Greenhouse Gas Reports Cover National, State and City Level

April 25, 2007

In the past few weeks, EPA, New York City, and U.S. PIRG have released potentially useful information on greenhouse gas emissions, covering the national, state, and city level.

EPA released its annual US greenhouse gas inventory on April 16, 2007. Press release. The agency says total emissions, including carbon dioxide, methane, nitrous oxide, hydrofluorocarbons, perfluorocarbons, and sulfur hexafluoride, increased 0.8% during 2005. That increase is very similar to the average of 1% from 1990-2005. The agency emphasizes that the economy grew 55% in the same period. But the continuing increase is counter to the widely-recommended preference of decreasing greenhouse gas emissions in order to slow global climate change.

A report that tabulates what the advocacy group U.S. PIRG says is the first state-by-state data on the primary greenhouse gas, carbon dioxide (84% of total greenhouse gas impacts), was released shortly before EPA's national report, on April 12, 2007 (summary and link to report). PIRG based its estimates on Energy Information Administration data.

PIRG found there were huge differences in trends in various states, with TX, FL, IL, NC, and GA having the greatest increase in CO2 from 1990-2004, and DE, MA, and Washington, D.C., showing no increase. Overall, power plants are responsible for 40% of all CO2 emissions, transportation accounts for 33%, and the rest come from other commercial, industrial, and residential sources. The report provides summary data for each year and state, as well as details for each state's power plant and transportation sectors. Many groups, including state PIRGs and others, coordinated on the report. If you're not sure who to contact in your state, check with U.S. PIRG's Rob Sargent, 617-747-4317.

Some city-level data is also becoming available. New York City released a report on its greenhouse gas emissions April 10, 2007, tracking the period from 1995 to 2006. The city says it's "the most comprehensive, detailed inventory of greenhouse gas emissions in US history." The data will provide baseline information as the city tries to reach its goal of a 30% reduction by 2030. New York's per capita production of greenhouse gases is already about one-third the national average, due in part to the extensive public transportation in the dense city, but without a change in course, total emissions are projected to increase 25% by 2030.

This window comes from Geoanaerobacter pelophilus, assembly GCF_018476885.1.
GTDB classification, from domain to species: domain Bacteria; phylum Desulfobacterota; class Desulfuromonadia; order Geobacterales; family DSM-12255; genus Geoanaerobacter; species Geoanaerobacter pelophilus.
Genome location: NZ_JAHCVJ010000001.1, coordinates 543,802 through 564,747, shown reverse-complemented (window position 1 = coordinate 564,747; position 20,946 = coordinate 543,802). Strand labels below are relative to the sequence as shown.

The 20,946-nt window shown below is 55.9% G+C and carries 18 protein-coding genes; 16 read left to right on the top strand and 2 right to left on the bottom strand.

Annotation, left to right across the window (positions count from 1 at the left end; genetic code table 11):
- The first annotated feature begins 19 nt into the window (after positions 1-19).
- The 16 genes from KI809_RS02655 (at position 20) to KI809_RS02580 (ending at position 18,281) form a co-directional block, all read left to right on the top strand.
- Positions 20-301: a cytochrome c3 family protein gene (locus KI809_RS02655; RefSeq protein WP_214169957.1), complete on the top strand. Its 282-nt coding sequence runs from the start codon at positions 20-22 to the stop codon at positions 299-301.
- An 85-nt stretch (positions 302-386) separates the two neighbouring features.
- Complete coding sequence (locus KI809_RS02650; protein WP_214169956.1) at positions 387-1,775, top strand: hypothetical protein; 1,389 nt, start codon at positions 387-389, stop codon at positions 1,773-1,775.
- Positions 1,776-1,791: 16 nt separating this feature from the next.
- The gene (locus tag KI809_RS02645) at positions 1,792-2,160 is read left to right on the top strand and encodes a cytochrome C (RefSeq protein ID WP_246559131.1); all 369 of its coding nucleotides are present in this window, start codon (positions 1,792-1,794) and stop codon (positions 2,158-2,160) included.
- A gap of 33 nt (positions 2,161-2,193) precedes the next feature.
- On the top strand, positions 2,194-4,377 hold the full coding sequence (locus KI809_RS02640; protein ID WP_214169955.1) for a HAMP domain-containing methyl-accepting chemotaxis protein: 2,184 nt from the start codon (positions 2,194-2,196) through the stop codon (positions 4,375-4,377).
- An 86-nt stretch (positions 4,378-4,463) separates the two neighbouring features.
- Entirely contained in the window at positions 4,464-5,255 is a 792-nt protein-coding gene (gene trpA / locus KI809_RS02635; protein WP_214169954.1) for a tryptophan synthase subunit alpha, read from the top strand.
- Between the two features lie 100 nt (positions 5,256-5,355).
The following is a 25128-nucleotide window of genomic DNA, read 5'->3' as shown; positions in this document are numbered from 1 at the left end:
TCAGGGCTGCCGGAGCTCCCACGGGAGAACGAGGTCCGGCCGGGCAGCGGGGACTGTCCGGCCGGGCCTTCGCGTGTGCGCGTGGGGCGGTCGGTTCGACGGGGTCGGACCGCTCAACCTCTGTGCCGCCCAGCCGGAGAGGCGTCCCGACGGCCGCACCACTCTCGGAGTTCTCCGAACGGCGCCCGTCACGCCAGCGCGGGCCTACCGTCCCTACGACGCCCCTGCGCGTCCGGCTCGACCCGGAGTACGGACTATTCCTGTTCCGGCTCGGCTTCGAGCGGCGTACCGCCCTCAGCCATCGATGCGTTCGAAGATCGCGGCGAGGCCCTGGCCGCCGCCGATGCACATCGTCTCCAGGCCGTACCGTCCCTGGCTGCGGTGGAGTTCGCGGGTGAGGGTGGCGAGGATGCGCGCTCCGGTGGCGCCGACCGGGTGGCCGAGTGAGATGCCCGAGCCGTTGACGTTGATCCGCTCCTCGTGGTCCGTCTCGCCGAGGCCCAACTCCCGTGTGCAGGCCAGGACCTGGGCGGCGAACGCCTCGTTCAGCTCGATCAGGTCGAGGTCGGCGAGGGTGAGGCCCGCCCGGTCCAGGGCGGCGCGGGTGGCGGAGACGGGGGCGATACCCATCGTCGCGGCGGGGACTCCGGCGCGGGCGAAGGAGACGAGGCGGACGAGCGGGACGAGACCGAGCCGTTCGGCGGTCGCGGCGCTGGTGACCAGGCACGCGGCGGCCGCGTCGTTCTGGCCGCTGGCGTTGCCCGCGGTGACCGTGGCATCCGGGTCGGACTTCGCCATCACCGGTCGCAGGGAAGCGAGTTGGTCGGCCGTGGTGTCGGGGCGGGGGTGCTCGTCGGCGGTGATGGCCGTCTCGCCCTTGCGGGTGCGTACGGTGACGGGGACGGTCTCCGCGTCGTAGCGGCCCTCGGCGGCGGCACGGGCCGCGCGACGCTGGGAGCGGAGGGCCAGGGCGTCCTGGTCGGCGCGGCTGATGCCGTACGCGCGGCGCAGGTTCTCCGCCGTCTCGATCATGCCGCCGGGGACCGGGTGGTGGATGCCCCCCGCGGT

Other cities are at various stages in their efforts to address greenhouse gas emissions. One starting point for exploring what your city is doing is ICLEI - Local Governments for Sustainability (Annie Strickler, 510-844-0699 x328), which has 578 local government members in 68 countries. Members. Cities for Climate Protection Campaign, which includes more than 800 local governments around the world. Cool Mayors for Climate Protection (400 mayors in 50 states).

EPA released its annual US greenhouse gas inventory on April 16, 2007. Press release. The agency says total emissions, including carbon dioxide, methane, nitrous oxide, hydrofluorocarbons, perfluorocarbons, and sulfur hexafluoride, increased 0.8% during 2005. That increase is very similar to the average of 1% from 1990-2005. The agency emphasizes that the economy grew 55% in the same period. But the continuing increase is counter to the widely-recommended preference of decreasing greenhouse gas emissions in order to slow global climate change.

A report that tabulates what the advocacy group U.S. PIRG says is the first state-by-state data on the primary greenhouse gas, carbon dioxide (84% of total greenhouse gas impacts), was released shortly before EPA's national report, on April 12, 2007 (summary and link to report). PIRG based its estimates on Energy Information Administration data.

PIRG found there were huge differences in trends in various states, with TX, FL, IL, NC, and GA having the greatest increase in CO2 from 1990-2004, and DE, MA, and Washington, D.C., showing no increase. Overall, power plants are responsible for 40% of all CO2 emissions, transportation accounts for 33%, and the rest come from other commercial, industrial, and residential sources. The report provides summary data for each year and state, as well as details for each state's power plant and transportation sectors. Many groups, including state PIRGs and others, coordinated on the report. If you're not sure who to contact in your state, check with U.S. PIRG's Rob Sargent, 617-747-4317.

Some city-level data is also becoming available. New York City released a report on its greenhouse gas emissions April 10, 2007, tracking the period from 1995 to 2006. The city says it's "the most comprehensive, detailed inventory of greenhouse gas emissions in US history." The data will provide baseline information as the city tries to reach its goal of a 30% reduction by 2030. New York's per capita production of greenhouse gases is already about one-third the national average, due in part to the extensive public transportation in the dense city, but without a change in course, total emissions are projected to increase 25% by 2030.

Other cities are at various stages in their efforts to address greenhouse gas emissions. One starting point for exploring what your city is doing is ICLEI - Local Governments for Sustainability (Annie Strickler, 510-844-0699 x328), which has 578 local government members in 68 countries. Members. Cities for Climate Protection Campaign, which includes more than 800 local governments around the world. Cool Mayors for Climate Protection (400 mayors in 50 states).